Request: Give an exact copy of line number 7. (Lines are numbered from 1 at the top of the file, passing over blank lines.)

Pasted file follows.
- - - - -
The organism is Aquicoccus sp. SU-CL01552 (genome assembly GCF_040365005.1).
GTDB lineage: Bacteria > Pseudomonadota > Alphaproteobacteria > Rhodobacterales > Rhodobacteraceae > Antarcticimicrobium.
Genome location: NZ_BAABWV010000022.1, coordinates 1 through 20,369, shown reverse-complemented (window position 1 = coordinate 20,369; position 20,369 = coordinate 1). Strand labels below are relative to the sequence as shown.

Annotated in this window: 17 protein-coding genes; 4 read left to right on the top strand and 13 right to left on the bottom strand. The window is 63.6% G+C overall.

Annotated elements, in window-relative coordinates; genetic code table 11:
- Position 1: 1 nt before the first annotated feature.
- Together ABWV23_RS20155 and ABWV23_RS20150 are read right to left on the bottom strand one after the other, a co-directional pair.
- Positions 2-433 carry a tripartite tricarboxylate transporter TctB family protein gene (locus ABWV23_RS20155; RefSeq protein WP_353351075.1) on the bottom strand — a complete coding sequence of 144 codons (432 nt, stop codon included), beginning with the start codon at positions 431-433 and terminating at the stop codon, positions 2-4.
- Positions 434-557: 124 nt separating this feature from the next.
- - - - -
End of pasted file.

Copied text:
- Together ABWV23_RS20155 and ABWV23_RS20150 are read right to left on the bottom strand one after the other, a co-directional pair.